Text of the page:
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Ariyike Akinbobola: My Man – Excerpt From “The Cost of Our Lives”

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For the next 10 weeks, I will be serialising my book, ‘The Cost of Our Lives – Pandemic Edition‘, and sharing a chapter with you every week. The Cost Of Our Lives highlights the story of how Ibidun was taken from Ajegunle to London by her mother’s friend. This novella details Ibidun’s London adventure of friendship, betrayal, freedom, and how she was able to return to Nigeria to begin a career as a celebrity fashion stylist.

I hope you enjoy reading it as much as I enjoyed writing it. If you missed the previous chapters, read them here.


Uche and I started dating shortly after I moved back to Lagos. We became social media friends after he started following me on Twitter and Instagram. Back then, I still used to put up silly pictures and naughty posts online. He had just come out of a relationship that lasted five years and he was heartbroken. His girlfriend had dumped him because she felt he was choking her with too much attention and she needed some ‘breathing space’. He later told me that the last incident was actually the fourth time she had tried to dump him for the same reason. He finally decided to oblige her.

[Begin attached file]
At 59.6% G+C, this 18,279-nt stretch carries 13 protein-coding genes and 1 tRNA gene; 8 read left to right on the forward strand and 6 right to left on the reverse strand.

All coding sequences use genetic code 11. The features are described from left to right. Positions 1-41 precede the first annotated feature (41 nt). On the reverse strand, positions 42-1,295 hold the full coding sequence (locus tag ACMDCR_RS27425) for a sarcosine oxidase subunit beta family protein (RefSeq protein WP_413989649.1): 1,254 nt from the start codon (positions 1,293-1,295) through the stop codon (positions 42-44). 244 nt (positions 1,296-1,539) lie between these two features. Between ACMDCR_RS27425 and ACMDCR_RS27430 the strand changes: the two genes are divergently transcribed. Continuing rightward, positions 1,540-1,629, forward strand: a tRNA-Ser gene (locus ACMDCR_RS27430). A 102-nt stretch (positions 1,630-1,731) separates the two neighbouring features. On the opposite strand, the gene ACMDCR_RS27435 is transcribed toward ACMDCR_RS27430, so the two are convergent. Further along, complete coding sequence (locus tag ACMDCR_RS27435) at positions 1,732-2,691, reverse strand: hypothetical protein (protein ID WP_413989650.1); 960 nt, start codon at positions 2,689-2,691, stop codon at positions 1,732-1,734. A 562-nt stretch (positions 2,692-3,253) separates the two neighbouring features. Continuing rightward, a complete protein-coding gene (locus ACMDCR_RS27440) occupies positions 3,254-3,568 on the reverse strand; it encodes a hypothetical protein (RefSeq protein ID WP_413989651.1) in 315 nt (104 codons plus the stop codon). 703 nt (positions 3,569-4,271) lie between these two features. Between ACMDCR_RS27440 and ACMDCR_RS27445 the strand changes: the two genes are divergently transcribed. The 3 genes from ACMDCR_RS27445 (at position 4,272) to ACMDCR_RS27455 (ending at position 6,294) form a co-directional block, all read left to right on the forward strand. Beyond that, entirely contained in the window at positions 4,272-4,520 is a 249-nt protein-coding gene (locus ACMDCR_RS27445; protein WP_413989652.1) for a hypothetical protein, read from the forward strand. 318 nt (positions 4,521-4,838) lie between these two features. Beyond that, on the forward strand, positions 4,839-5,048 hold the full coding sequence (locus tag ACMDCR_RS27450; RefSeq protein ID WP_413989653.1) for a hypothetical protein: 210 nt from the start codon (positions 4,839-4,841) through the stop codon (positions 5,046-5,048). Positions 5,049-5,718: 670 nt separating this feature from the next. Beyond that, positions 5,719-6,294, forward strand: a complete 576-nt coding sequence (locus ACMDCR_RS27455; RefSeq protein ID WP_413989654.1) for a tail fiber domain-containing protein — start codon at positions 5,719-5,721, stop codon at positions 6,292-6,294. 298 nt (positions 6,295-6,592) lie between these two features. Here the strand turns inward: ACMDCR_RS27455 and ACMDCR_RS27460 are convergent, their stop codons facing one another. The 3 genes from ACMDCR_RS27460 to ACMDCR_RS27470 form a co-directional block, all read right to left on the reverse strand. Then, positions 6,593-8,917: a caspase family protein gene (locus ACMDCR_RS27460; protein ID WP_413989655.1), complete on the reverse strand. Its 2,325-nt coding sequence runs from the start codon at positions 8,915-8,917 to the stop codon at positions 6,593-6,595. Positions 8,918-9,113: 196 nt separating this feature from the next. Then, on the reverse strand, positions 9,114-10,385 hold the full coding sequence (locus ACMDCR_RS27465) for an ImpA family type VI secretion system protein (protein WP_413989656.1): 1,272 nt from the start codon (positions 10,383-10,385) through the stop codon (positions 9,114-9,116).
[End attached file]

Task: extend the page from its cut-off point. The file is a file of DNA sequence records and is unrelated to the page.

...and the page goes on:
On that fateful day, I posted a picture of myself on Instagram showing some cleavage and wrote, “If you want to get naughty, don’t go fronting, meet me at location X.” 

He was the first to reply, “Where?” 

I got so many other responses from both men and women and I had a field day laughing at their messages but Uche’s pictures had already captured my attention. Halfway through his pictures, my heart was already beating faster because he was the perfect description of clean, tall, dark and handsome. In one of the pictures, my favourite, he stood backing the water on a beautiful beach. The blue sea was the same as the colour of his eyes. I zoomed in and out as if doing that would bring him out of my phone and place him right in front of me. I fantasised about this stranger for about ten minutes before I replied to him.